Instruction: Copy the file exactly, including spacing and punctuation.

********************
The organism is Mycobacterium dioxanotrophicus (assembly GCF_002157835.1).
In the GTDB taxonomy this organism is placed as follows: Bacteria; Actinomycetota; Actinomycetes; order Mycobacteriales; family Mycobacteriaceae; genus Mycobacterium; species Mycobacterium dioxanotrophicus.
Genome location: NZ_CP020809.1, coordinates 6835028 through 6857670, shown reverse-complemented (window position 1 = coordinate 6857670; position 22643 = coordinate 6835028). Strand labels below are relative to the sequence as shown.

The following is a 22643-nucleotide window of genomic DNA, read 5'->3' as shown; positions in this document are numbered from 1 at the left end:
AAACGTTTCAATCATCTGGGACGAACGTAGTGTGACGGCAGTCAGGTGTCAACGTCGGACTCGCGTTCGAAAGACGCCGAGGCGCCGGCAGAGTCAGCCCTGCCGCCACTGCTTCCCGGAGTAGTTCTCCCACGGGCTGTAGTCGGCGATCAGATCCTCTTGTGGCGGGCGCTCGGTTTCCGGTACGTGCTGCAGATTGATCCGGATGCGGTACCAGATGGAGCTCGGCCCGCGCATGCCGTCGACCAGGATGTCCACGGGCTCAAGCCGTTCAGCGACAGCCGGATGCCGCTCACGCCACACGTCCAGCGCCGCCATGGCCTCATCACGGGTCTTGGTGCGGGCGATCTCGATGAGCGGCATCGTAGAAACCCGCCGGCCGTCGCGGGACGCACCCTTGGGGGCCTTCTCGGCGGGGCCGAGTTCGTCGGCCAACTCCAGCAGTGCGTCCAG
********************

The organism is Mycobacterium dioxanotrophicus (assembly GCF_002157835.1).
In the GTDB taxonomy this organism is placed as follows: Bacteria; Actinomycetota; Actinomycetes; order Mycobacteriales; family Mycobacteriaceae; genus Mycobacterium; species Mycobacterium dioxanotrophicus.
Genome location: NZ_CP020809.1, coordinates 6835028 through 6857670, shown reverse-complemented (window position 1 = coordinate 6857670; position 22643 = coordinate 6835028). Strand labels below are relative to the sequence as shown.

The following is a 22643-nucleotide window of genomic DNA, read 5'->3' as shown; positions in this document are numbered from 1 at the left end:
AAACGTTTCAATCATCTGGGACGAACGTAGTGTGACGGCAGTCAGGTGTCAACGTCGGACTCGCGTTCGAAAGACGCCGAGGCGCCGGCAGAGTCAGCCCTGCCGCCACTGCTTCCCGGAGTAGTTCTCCCACGGGCTGTAGTCGGCGATCAGATCCTCTTGTGGCGGGCGCTCGGTTTCCGGTACGTGCTGCAGATTGATCCGGATGCGGTACCAGATGGAGCTCGGCCCGCGCATGCCGTCGACCAGGATGTCCACGGGCTCAAGCCGTTCAGCGACAGCCGGATGCCGCTCACGCCACACGTCCAGCGCCGCCATGGCCTCATCACGGGTCTTGGTGCGGGCGATCTCGATGAGCGGCATCGTAGAAACCCGCCGGCCGTCGCGGGACGCACCCTTGGGGGCCTTCTCGGCGGGGCCGAGTTCGTCGGCCAACTCCAGCAGTGCGTCCAG